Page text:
Timely Conference on Emergency Services Collaboration

Skills for Justice (SfJ) joined forces this month with partners from the University of Birmingham (Centre for Crime, Justice and Policing) and the University of Nottingham (Centre for Health and Justice) to co-host a UK Emergency Services Collaboration conference. This conference focused on the extensive research conducted by SfJ and partners on the three ‘blue-light’ services (police, fire and rescue and ambulance). This includes national reports for the Home Office, and the Joint Emergency Services Interoperability Programme (JESIP) was cited in the consultation document underpinning the Policing and Crime Act (2017) which, in turn, contains some of the research recommendations.

The conference debated issues around the strategic, tactical and operational delivery associated with collaborative working, covering the challenges and opportunities related to training, qualifications, regulatory issues, funding and the workforce. Key speakers included Sue Fish, Nottinghamshire’s former Chief Constable, and David Lloyd, Police and Crime Commissioner (PCC) for Hertfordshire. It was a timely conference given the recent Home Office announcement that it will ‘bring forward legislation which will enable more areas to access the benefits of emergency service collaboration’. This will see Police and Crime commissioners (PCCs) being able to secure representation on their local fire and rescue authority, subject to consent.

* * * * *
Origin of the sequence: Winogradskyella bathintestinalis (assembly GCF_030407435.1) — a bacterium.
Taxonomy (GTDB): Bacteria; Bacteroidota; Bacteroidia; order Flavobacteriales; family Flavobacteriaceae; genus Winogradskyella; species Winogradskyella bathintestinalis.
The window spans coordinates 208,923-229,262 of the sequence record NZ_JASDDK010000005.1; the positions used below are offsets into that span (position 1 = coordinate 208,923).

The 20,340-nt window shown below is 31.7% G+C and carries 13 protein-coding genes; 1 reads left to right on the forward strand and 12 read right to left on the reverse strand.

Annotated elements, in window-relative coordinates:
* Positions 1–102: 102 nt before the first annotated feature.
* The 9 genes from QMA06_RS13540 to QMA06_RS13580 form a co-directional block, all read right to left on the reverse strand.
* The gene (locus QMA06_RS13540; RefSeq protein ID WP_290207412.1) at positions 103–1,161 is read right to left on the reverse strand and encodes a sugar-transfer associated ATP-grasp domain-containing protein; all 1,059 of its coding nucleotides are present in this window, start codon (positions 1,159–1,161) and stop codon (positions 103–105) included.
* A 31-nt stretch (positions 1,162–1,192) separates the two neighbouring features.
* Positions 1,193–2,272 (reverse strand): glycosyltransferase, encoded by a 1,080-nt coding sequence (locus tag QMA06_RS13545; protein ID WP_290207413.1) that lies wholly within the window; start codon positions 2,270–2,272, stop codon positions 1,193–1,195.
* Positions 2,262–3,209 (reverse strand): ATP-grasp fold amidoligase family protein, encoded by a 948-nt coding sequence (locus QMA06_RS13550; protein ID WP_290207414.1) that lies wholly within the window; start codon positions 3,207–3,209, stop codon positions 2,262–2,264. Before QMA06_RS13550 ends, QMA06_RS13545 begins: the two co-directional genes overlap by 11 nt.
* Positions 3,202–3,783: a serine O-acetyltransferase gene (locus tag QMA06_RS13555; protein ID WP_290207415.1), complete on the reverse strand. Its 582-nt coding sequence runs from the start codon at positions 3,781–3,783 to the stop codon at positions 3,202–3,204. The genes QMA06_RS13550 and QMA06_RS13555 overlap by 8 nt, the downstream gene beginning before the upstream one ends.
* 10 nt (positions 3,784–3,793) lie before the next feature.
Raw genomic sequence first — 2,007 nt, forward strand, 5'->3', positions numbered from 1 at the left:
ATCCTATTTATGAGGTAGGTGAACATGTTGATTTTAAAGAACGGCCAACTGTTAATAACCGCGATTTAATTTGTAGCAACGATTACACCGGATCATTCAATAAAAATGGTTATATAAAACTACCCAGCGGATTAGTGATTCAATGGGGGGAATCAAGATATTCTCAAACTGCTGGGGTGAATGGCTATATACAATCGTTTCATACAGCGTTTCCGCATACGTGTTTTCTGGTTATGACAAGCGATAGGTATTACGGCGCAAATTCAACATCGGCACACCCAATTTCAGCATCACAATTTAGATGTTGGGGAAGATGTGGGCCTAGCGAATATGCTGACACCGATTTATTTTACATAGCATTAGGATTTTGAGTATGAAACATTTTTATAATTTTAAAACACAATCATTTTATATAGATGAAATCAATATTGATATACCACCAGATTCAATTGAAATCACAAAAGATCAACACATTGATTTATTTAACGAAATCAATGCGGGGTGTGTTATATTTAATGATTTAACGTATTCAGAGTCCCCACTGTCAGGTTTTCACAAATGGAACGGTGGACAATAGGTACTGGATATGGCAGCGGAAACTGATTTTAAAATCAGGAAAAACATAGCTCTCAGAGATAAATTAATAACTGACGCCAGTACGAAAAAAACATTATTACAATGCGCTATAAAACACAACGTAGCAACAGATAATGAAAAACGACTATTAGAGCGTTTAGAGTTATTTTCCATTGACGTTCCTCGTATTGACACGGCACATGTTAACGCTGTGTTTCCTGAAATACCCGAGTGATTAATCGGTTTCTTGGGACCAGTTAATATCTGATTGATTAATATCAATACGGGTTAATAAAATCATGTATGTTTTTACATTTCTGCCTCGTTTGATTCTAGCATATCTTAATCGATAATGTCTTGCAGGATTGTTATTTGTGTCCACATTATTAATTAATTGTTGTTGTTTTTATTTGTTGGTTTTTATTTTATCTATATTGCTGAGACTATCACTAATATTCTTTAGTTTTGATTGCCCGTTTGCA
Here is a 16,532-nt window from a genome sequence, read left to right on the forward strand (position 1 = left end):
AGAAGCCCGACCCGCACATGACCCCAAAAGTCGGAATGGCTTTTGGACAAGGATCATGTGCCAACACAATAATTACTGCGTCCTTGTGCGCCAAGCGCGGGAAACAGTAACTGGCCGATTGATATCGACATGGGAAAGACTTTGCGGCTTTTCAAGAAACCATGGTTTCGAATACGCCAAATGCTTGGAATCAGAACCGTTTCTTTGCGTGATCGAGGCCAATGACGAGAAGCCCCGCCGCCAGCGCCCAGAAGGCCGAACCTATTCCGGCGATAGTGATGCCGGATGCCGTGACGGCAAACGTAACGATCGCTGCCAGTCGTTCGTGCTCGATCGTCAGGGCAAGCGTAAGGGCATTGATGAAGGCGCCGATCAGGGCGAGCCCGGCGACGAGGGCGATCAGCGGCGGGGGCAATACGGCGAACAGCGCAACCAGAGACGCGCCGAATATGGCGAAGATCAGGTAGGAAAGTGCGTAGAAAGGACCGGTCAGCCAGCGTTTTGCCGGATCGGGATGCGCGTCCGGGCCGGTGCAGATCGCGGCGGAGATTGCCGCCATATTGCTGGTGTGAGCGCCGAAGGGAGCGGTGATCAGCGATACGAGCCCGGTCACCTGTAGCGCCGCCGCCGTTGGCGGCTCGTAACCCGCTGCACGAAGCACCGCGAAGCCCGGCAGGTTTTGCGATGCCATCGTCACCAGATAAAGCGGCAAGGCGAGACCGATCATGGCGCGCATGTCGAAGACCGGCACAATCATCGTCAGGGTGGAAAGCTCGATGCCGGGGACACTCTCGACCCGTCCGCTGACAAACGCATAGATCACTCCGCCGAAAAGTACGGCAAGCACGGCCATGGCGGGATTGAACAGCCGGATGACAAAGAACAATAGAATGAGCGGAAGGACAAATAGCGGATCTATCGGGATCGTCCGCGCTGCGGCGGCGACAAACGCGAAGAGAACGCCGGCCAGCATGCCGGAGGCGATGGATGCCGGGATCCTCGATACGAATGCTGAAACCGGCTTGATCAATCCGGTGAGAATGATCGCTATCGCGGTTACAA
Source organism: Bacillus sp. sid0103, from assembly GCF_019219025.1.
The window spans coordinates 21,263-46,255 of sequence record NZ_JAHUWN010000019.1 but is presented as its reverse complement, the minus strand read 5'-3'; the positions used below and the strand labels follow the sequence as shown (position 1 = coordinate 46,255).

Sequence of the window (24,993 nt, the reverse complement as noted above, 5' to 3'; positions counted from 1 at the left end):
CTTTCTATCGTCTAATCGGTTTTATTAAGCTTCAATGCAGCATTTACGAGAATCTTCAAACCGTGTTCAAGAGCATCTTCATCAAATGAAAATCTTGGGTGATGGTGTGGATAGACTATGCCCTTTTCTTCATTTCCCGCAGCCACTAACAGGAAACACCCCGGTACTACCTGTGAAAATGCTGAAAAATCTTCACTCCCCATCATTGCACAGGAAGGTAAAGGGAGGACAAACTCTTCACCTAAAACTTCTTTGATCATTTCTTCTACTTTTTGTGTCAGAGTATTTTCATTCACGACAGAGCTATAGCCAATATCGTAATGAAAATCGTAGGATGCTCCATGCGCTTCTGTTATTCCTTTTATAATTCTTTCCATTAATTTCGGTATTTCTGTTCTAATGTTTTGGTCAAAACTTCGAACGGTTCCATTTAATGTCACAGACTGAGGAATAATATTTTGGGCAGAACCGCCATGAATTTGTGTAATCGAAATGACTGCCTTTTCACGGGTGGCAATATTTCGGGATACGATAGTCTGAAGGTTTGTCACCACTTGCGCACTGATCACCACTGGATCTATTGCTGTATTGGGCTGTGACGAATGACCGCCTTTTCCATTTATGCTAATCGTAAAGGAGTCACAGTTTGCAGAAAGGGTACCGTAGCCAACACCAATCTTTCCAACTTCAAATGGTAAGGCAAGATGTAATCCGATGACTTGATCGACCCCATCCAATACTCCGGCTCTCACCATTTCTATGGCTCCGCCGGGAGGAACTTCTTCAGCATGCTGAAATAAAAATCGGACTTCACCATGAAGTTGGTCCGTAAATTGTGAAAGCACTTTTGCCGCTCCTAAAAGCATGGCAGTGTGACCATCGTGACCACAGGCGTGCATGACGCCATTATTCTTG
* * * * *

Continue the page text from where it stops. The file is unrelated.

This latest move means that PCCs can have voting rights on subjects such as finances and staffing in relation to their local fire and rescue services. This voting provision already applies to county and metropolitan FRAs. The changes will come into force later this year and follow on from previously agreed rights which could see PCCs taking on the role of local fire and rescue authorities where plans are supported. Under the new legislation, it will be up to individual fire authorities to agree any requests for PCC membership. The move was backed by 91% of affected fire authorities following a consultation in November.

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